By Alexa Robertson
11th Feb, 2016
Maryam Namazie, of the Council of Ex-Muslims of Britain, has commented that ‘it is ironic that these ‘minority’ groups demand a safe space when it is the apostates and liberals who need a safe space to go to.’
A safe space or ‘positive space’ is an idea which exists as a policy within many Student Unions across University campuses in the UK. Promoted by the National Union of Students (NUS) this policy operates as a form of protest against supposed discrimination, hatred, exclusion and essentially any form of disagreement. Originating within the Women’s Movement as a space in which women can form a sense of community without feeling judged by men, the safe space now branches out to groups like LGBT and Women’s networks and Black, Asian and Minority Ethnic (BAME) groups. The safe space idea has been implemented to provide an environment for those who would feel more at ease in communicating experiences in isolation from certain stimuli which causes trauma. Therefore the safe space can, in some circumstances, prevent distress and encourage constructive interaction. Yet, it is still the case that the internal dynamics of these groups’ views and opinions is complex and in danger of being generalised by the policy, favouring the simplified narratives presented by those deemed to be representative of the group. (more »)
By Martin Smith
26th Jan, 2016
“As an undergraduate student in psychology, I was taught that multiple personalities were a very rare and bizarre disorder. That is all that I was taught on … It soon became apparent that what I had been taught was simply not true. Not only was I meeting people with multiplicity; these individuals entering my life were normal human beings with much to offer. They were simply people who had endured more than their share of pain in this life and were struggling to make sense of it.”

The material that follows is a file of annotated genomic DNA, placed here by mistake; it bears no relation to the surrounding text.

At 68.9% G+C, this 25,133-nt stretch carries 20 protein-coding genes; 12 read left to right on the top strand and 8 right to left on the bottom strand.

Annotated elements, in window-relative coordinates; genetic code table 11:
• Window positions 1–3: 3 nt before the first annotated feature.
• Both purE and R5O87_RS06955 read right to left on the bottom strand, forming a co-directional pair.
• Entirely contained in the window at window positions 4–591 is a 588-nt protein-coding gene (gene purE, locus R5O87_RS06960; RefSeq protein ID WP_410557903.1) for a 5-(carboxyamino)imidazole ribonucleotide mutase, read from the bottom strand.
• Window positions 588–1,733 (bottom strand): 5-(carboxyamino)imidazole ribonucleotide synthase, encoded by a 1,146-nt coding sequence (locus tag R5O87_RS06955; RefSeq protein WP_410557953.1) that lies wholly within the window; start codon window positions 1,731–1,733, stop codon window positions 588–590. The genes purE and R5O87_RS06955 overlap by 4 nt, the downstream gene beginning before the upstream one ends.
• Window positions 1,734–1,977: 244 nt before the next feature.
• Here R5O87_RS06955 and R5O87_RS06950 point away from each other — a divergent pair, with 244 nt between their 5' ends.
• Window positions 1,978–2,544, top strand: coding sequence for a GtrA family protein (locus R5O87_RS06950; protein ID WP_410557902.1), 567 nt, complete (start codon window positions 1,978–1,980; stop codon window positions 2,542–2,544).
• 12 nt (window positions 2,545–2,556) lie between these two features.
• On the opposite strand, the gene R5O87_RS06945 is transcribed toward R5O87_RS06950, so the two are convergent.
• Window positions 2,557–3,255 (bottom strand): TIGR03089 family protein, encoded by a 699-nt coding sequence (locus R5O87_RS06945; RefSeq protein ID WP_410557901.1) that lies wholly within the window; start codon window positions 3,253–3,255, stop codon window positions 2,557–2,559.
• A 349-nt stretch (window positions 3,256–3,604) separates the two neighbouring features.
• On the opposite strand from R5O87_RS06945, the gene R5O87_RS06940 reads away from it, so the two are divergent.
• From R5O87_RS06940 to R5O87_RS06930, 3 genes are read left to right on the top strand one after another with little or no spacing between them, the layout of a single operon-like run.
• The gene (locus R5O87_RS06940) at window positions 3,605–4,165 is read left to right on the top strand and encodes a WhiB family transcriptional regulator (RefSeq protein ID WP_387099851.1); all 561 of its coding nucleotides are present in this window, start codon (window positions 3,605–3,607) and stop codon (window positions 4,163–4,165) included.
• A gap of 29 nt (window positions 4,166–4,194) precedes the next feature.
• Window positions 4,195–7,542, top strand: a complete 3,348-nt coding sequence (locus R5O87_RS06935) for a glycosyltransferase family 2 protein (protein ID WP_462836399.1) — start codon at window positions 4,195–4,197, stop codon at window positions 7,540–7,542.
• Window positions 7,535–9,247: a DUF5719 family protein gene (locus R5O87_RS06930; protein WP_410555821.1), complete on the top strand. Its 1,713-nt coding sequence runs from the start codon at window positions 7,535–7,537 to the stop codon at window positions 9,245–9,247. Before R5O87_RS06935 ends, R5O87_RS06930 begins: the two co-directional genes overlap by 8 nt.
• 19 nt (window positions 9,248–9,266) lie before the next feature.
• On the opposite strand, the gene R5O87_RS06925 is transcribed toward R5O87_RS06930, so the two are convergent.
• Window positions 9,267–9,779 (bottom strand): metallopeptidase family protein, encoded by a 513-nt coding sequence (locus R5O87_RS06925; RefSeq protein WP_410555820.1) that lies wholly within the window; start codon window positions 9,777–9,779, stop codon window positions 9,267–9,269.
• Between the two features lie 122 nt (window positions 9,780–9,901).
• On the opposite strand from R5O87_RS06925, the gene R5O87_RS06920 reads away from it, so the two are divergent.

― Deborah Bray Haddock, The Dissociative Identity Disorder Sourcebook
Sometimes that struggle is too much.
I have spent some time these past few months asking myself why this is the case. Are humanists more likely to suffer mental health issues than people who have a religion? Nihilism is hardly comforting, is it? We are all faced with this question and we may not like the answer. At the same time, we cannot be religious and betray our reason, sense and intellect. So what are we to do? Well as one man once said ‘there can be no progress without head-on confrontation’. That head-on confrontation is what I propose we do.
Together we have the power to really make a difference. (more »)
By Hari Parekh
28th Nov, 2015
What is the need for Atheist, Humanist and Secular student societies at UK and Republic of Ireland (ROI) universities? The decline in religiosity in England and Wales was documented in the 2011 Census. This suggests an increasing need for institutions of higher education in the UK and ROI to provide an alternative point of view to those espoused by traditionalised religious societies, by creating a community for people to belong to. The National Federation of Atheist, Humanist and Secular Student Societies (AHS) is the optimum way of achieving this at UK and ROI universities.
The objective of the AHS, to have societies at every institute of higher education in the UK and ROI, is a sound objective to have (and in my role as new societies officer, I am trying to do so!), but what is the significance of this objective? The need to provide students with an alternative view at universities is paramount, as the purpose of having AHS societies on university campuses is to promote rationality, discussion and debate. This is essential to the university experience, and for students! An additional purpose is, for AHS societies to act as a network for people that are non-religious or agnostic: in particular apostates within the apostate-tripartite model. (more »)
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